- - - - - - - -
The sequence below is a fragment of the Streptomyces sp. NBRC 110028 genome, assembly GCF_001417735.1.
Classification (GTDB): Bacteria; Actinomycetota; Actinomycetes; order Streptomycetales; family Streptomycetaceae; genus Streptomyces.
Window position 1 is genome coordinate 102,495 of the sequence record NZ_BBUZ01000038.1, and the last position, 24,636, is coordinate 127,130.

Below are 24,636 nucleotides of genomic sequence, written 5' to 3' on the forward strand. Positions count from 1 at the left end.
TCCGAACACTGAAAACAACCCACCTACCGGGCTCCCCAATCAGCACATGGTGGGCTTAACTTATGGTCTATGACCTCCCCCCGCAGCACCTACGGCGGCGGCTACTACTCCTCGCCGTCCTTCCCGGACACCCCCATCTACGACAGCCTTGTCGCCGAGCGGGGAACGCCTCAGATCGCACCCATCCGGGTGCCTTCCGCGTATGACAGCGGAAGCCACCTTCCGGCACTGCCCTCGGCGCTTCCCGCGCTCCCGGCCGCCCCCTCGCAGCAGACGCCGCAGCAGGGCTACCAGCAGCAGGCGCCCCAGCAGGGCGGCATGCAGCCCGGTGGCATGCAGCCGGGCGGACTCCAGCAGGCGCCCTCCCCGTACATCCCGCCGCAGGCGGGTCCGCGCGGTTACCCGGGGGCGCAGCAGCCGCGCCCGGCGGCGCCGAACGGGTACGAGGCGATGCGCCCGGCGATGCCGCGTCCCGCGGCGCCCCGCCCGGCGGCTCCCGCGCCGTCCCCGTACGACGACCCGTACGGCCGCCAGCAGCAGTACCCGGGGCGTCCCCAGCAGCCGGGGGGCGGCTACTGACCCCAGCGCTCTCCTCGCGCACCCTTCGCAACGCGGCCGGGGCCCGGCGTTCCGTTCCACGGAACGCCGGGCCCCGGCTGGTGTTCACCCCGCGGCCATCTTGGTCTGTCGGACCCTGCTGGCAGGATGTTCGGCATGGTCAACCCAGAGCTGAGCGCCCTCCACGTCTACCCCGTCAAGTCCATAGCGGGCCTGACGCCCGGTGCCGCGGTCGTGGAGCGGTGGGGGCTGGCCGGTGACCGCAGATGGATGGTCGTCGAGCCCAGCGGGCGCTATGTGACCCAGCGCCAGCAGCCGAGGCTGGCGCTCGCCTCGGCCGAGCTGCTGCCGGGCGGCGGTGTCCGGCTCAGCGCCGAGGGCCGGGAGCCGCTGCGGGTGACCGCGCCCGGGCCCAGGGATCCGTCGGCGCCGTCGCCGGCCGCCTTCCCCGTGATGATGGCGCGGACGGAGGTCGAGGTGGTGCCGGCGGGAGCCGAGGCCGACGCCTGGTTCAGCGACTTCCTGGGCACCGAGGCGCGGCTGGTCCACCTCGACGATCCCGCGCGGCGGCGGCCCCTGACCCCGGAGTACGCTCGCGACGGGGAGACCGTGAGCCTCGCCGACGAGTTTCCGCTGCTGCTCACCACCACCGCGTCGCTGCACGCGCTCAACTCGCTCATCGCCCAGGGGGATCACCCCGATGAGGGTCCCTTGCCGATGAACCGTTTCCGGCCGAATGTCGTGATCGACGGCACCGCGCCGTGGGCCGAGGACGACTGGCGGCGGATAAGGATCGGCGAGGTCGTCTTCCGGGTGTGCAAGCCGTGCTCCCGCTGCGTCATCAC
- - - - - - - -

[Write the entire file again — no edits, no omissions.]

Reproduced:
The sequence below is a fragment of the Streptomyces sp. NBRC 110028 genome, assembly GCF_001417735.1.
Classification (GTDB): Bacteria; Actinomycetota; Actinomycetes; order Streptomycetales; family Streptomycetaceae; genus Streptomyces.
Window position 1 is genome coordinate 102,495 of the sequence record NZ_BBUZ01000038.1, and the last position, 24,636, is coordinate 127,130.

Below are 24,636 nucleotides of genomic sequence, written 5' to 3' on the forward strand. Positions count from 1 at the left end.
TCCGAACACTGAAAACAACCCACCTACCGGGCTCCCCAATCAGCACATGGTGGGCTTAACTTATGGTCTATGACCTCCCCCCGCAGCACCTACGGCGGCGGCTACTACTCCTCGCCGTCCTTCCCGGACACCCCCATCTACGACAGCCTTGTCGCCGAGCGGGGAACGCCTCAGATCGCACCCATCCGGGTGCCTTCCGCGTATGACAGCGGAAGCCACCTTCCGGCACTGCCCTCGGCGCTTCCCGCGCTCCCGGCCGCCCCCTCGCAGCAGACGCCGCAGCAGGGCTACCAGCAGCAGGCGCCCCAGCAGGGCGGCATGCAGCCCGGTGGCATGCAGCCGGGCGGACTCCAGCAGGCGCCCTCCCCGTACATCCCGCCGCAGGCGGGTCCGCGCGGTTACCCGGGGGCGCAGCAGCCGCGCCCGGCGGCGCCGAACGGGTACGAGGCGATGCGCCCGGCGATGCCGCGTCCCGCGGCGCCCCGCCCGGCGGCTCCCGCGCCGTCCCCGTACGACGACCCGTACGGCCGCCAGCAGCAGTACCCGGGGCGTCCCCAGCAGCCGGGGGGCGGCTACTGACCCCAGCGCTCTCCTCGCGCACCCTTCGCAACGCGGCCGGGGCCCGGCGTTCCGTTCCACGGAACGCCGGGCCCCGGCTGGTGTTCACCCCGCGGCCATCTTGGTCTGTCGGACCCTGCTGGCAGGATGTTCGGCATGGTCAACCCAGAGCTGAGCGCCCTCCACGTCTACCCCGTCAAGTCCATAGCGGGCCTGACGCCCGGTGCCGCGGTCGTGGAGCGGTGGGGGCTGGCCGGTGACCGCAGATGGATGGTCGTCGAGCCCAGCGGGCGCTATGTGACCCAGCGCCAGCAGCCGAGGCTGGCGCTCGCCTCGGCCGAGCTGCTGCCGGGCGGCGGTGTCCGGCTCAGCGCCGAGGGCCGGGAGCCGCTGCGGGTGACCGCGCCCGGGCCCAGGGATCCGTCGGCGCCGTCGCCGGCCGCCTTCCCCGTGATGATGGCGCGGACGGAGGTCGAGGTGGTGCCGGCGGGAGCCGAGGCCGACGCCTGGTTCAGCGACTTCCTGGGCACCGAGGCGCGGCTGGTCCACCTCGACGATCCCGCGCGGCGGCGGCCCCTGACCCCGGAGTACGCTCGCGACGGGGAGACCGTGAGCCTCGCCGACGAGTTTCCGCTGCTGCTCACCACCACCGCGTCGCTGCACGCGCTCAACTCGCTCATCGCCCAGGGGGATCACCCCGATGAGGGTCCCTTGCCGATGAACCGTTTCCGGCCGAATGTCGTGATCGACGGCACCGCGCCGTGGGCCGAGGACGACTGGCGGCGGATAAGGATCGGCGAGGTCGTCTTCCGGGTGTGCAAGCCGTGCTCCCGCTGCGTCATCAC